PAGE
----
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5.3. Saving captured packets

You can save captured packets simply by using the Save As... menu item from the File menu under Wireshark. You can choose which packets to save and which file format to be used.

[Warning] Saving may reduce the available information!

Saving the captured packets will slightly reduce the amount of information, e.g. the number of dropped packets will be lost; see Section A.1, “Capture Files” for details.

5.3.1. The "Save Capture File As" dialog box

The "Save Capture File As" dialog box allows you to save the current capture to a file. Table 5.2, “The system specific "Save Capture File As" dialog box” shows some examples of this dialog box.

[Note] The dialog appearance depends on your system!

The appearance of this dialog depends on the system and GTK+ toolkit version used. However, the functionality remains basically the same on any particular system.

Table 5.2. The system specific "Save Capture File As" dialog box

Figure 5.4. "Save" on native Windows

"Save" on native Windows

Microsoft Windows

This is the common Windows file save dialog - plus some Wireshark extensions.

Specific for this dialog:

  • If available, the "Help" button will lead you to this section of this "User's Guide".

  • If you don't provide a file extension to the filename - e.g. .pcap, Wireshark will append the standard file extension for that file format.

Figure 5.5. "Save" - new GTK version

"Save" - new GTK version

Unix/Linux: GTK version >= 2.4

This is the common Gimp/GNOME file save dialog - plus some Wireshark extensions.

Specific for this dialog:

  • Clicking on the + at "Browse for other folders" will allow you to browse files and folders in your file system.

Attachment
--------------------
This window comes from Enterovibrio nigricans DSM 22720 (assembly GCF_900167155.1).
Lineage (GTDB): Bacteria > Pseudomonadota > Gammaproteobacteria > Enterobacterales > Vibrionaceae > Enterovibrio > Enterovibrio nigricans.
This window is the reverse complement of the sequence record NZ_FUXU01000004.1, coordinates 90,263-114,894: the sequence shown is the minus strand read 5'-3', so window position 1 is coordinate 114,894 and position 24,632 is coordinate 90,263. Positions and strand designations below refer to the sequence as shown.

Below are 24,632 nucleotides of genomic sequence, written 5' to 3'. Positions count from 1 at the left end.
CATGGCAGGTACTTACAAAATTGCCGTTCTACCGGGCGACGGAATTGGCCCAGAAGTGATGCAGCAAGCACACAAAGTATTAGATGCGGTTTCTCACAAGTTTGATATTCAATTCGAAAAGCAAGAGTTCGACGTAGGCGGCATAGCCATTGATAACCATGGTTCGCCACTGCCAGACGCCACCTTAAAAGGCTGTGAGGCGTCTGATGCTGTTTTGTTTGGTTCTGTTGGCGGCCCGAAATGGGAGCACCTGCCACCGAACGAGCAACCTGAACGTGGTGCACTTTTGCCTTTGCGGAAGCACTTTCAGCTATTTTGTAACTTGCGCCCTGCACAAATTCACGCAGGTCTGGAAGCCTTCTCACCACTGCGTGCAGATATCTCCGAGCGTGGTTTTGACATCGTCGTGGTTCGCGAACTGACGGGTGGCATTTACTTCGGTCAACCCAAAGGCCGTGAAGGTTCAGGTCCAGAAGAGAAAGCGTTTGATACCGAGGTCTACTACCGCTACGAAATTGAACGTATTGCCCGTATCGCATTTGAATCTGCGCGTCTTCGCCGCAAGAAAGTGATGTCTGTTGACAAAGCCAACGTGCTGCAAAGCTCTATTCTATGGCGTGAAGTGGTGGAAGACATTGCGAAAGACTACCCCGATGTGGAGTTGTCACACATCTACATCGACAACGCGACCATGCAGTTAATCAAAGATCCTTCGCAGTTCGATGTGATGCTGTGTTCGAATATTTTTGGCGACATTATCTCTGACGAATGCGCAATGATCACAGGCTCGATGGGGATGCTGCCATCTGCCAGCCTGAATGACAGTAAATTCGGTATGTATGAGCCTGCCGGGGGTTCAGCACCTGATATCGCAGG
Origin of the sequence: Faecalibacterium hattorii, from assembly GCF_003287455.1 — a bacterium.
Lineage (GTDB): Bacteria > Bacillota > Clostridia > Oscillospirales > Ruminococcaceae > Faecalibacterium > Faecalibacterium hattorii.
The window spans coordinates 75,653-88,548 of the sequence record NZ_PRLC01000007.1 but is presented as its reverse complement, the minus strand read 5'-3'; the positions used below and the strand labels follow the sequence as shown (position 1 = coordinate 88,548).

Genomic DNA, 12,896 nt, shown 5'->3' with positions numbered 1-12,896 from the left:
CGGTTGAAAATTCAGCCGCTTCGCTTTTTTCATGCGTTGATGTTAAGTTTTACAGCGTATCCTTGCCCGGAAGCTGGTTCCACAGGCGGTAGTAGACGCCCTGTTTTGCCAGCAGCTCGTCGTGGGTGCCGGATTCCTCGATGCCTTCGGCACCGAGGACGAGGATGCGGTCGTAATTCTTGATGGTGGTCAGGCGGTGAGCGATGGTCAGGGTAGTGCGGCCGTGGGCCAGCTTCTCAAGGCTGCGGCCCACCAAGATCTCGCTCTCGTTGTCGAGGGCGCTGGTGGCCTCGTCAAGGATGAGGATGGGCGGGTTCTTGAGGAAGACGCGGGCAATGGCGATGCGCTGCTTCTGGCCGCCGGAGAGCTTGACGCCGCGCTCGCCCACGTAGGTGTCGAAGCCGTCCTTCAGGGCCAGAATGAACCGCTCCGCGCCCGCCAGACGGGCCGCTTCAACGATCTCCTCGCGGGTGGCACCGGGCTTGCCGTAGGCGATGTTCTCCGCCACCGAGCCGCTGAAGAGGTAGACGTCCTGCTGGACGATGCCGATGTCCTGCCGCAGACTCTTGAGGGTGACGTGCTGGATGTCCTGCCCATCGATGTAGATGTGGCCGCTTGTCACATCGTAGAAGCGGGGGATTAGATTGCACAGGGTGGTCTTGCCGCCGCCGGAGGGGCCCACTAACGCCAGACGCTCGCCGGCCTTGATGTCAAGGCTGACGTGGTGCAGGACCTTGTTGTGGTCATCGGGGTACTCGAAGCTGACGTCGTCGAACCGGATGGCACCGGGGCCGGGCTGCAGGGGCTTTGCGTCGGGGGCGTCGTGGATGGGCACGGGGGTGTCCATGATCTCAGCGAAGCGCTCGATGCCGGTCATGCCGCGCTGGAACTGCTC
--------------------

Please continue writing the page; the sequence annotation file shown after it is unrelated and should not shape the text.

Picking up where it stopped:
Figure 5.6. "Save" - old GTK version

"Save" - old GTK version

Unix/Linux: GTK version < 2.4

This is the file save dialog of former Gimp/GNOME versions - plus some Wireshark extensions.

With this dialog box, you can perform the following actions:

  1. Type in the name of the file you wish to save the captured packets in, as a standard file name in your file system.

  2. Select the directory to save the file into.

  3. Select the range of the packets to be saved, see Section 5.8, “The Packet Range frame”

  4. Specify the format of the saved capture file by clicking on the File type drop down box. You can choose from the types, described in Section 5.3.2, “Output File Formats”.

    [Note] The selection of capture formats may be reduced!

    Some capture formats may not be available, depending on the packet types captured.

    [Tip] File formats can be converted!

    You can convert capture files from one format to another by reading in a capture file and writing it out using a different format.

  5. Click on the Save/Ok button to accept your selected file and save to it. If Wireshark has a problem saving the captured packets to the file you specified, it will display an error dialog box. After clicking OK on that error dialog box, you can try again.

  6. Click on the Cancel button to go back to Wireshark and not save the captured packets.

5.3.2. Output File Formats

Wireshark can save the packet data in its "native" file format (libpcap) and in the file formats of some other protocol analyzers, so other tools can read the capture data.

[Warning] File formats have different time stamp accuracies!

Saving from the currently used file format to a different format may reduce the time stamp accuracy; see the Section 7.4, “Time Stamps” for details.

The following file formats can be saved by Wireshark (with the known file extensions):

  • libpcap, tcpdump and various other tools using tcpdump's capture format (*.pcap,*.cap,*.dmp)

  • Accellent 5Views (*.5vw)

  • HP-UX's nettl (*.TRC0,*.TRC1)

  • Microsoft Network Monitor - NetMon (*.cap)

  • Network Associates Sniffer - DOS (*.cap,*.enc,*.trc,*fdc,*.syc)

  • Network Associates Sniffer - Windows (*.cap)

  • Network Instruments Observer version 9 (*.bfr)

  • Novell LANalyzer (*.tr1)

  • Sun snoop (*.snoop,*.cap)

  • Visual Networks Visual UpTime traffic (*.*)

  • ... new file formats are added from time to time

If the above tools will be more helpful than Wireshark is a different question ;-)

[Note] Third party protocol analyzers may require specific file extensions!

Other protocol analyzers than Wireshark may require that the file has a certain file extension in order to read the files you generate with Wireshark, e.g.:

".cap" for Network Associates Sniffer - Windows


 
 
  Published under the terms fo the GNU General Public License Design by Interspire